Yes, it has a washable HEPA filter. A HEPA filter will trap allergens down to at least 0.3 microns in size, preventing them from going back into the air (the Gen5detect even claims to capture particles down to 0.1 microns, such as diesel soot). The LCD screen will tell you when it's time to wash the filter, but this is generally around once a month with regular use. It does not have a 'self-emptying' function and you'll still need to empty the dust into your bin.
A bar graph on the vacuum's LCD screen shows you how clean your floor is getting in 'real time'. As you vacuum, three fluctuating bars relating to small, medium and large particles move higher and lower depending on how much debris is being removed.
The longer you vacuum, the lower the bars eventually become. While we can't vouch for how accurate the sensor is, we did notice it knew when we were picking up larger or smaller fragments of dirt with the bars decreasing as our cleaning progressed. It's a bit gimmicky, but more useful than the previous iteration which only showed you how much dirt you'd cumulatively picked up (it still shows this in addition to the 'real time' stats).
Our initial experience is that the feature works best on hard floors. When using it on carpet, the vacuum seemed to always sense 'dirt' was being picked up even when kept in one area for a while.
The battery, which uses 10 lithium-ion cells, is visibly longer than other Dyson stick vacs we've tested, and it adds to its weight as a result. The manufacturer claims the vac has a 70-minute runtime, but this is in eco mode on a hard floor. In reality, it would be far less on carpet using full power (our initial observations were just under 12 minutes in this mode).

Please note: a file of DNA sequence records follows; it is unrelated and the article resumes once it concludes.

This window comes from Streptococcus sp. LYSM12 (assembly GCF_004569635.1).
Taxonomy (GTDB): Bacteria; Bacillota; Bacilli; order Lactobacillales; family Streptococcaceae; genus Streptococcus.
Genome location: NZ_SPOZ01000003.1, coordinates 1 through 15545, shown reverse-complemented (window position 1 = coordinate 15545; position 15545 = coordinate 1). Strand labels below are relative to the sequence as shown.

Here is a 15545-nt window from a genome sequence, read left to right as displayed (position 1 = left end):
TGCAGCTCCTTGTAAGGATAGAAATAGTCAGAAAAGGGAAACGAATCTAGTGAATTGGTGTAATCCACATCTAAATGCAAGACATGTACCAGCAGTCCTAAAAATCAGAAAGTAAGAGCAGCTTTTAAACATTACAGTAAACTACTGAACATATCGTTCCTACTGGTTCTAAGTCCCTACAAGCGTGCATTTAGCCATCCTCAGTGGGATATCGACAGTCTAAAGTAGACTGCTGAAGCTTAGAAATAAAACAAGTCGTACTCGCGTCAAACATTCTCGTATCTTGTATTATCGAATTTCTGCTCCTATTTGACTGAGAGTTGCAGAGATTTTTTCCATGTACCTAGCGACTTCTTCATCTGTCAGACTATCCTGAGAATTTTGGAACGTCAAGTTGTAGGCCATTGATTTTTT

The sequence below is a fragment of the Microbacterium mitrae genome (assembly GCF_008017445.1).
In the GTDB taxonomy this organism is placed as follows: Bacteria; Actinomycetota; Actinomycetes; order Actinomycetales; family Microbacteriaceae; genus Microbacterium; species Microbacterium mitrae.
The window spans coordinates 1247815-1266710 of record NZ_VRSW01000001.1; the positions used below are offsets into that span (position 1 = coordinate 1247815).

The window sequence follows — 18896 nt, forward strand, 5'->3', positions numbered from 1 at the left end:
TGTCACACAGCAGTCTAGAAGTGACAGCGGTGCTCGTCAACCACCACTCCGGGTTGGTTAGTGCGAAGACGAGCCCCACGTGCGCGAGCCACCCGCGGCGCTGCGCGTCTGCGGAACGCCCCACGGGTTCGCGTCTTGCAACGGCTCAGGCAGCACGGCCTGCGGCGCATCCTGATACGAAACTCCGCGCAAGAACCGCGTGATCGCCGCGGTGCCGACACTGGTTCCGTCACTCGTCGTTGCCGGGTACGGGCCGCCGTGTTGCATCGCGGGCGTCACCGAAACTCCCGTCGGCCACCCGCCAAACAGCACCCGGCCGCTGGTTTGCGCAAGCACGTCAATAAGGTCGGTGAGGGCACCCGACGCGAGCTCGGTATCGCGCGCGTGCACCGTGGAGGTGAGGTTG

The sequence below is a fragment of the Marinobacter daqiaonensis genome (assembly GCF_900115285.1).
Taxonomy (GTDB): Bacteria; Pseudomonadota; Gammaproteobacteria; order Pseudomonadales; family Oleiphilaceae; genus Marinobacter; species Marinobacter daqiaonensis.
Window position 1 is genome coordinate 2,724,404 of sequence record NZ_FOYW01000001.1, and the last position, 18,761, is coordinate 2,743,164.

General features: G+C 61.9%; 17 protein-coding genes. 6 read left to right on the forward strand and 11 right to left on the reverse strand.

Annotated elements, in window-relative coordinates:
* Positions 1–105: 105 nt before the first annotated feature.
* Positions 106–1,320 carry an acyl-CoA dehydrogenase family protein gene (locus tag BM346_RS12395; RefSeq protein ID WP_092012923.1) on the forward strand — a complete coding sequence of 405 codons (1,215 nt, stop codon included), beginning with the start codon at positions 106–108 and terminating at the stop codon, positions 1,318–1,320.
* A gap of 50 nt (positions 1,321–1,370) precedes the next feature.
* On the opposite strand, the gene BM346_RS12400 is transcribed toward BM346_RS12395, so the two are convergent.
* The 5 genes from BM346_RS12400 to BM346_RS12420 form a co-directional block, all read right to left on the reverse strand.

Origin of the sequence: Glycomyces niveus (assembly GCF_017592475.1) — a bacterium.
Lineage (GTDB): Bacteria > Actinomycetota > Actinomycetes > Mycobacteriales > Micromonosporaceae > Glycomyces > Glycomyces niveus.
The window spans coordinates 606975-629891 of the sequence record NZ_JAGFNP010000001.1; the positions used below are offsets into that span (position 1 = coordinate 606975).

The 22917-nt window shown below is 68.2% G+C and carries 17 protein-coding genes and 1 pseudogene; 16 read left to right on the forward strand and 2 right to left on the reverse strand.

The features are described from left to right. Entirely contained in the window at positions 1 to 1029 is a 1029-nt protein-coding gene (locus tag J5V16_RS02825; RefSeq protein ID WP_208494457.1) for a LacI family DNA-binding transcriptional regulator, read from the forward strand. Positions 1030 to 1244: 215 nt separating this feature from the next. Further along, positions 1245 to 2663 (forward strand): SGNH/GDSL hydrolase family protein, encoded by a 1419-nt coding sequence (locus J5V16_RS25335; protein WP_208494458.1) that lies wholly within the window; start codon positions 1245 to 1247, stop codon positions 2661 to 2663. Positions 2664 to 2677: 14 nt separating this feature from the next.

The battery can also be easily swapped over with another, a feature now common with higher-end stick vacs. At the time of writing we couldn't find spare batteries for sale on the Dyson website, but as a comparison, the batteries for other models don't come cheap (it's $199 for the V15 Detect battery).
Much like other Dysons we've reviewed, it's easy to move the head across the carpet. When using the main brush head, which works on hard floors and carpet, the unit adjusts the suction depending on the surface it's on and gives you an estimated runtime on the LCD screen. You can also easily switch between boost, eco and medium suction modes if needed.
But at 3.5kg, this vacuum is on the heavier side – by comparison, the V12 Detect Slim is just 2.2kg – so when it's converted to a handheld unit, it may become more tiring over time. The new on/off button on the back of the unit means you don't need to keep your hand on a trigger anymore, which helps reduce strain. You can easily swap hands if you need to without interrupting the suction process, but you can't press the button with the same hand you're holding it with as it's too far away.
Emptying the bin is OK and the filter's easy to clean, and the LCD screen will alert you when the filter is ready to be washed.
Handheld mode could get a bit tiring after a while as the unit is quite heavy.
The Dyson Gen5detect will definitely pick up your dirt and performs impressively. Full scores and features are now available to members in our stick vacuums review so you can easily compare your options.
While the Gen5detect could be a good substitute for your traditional corded vacuum, you'll be paying a lot more for it. And there are plenty of stick vac models we recommend that costs hundreds of dollars less. But if you're in the market for a new vacuum and can't do without dirt-detecting tech, this is an innovative model worth considering.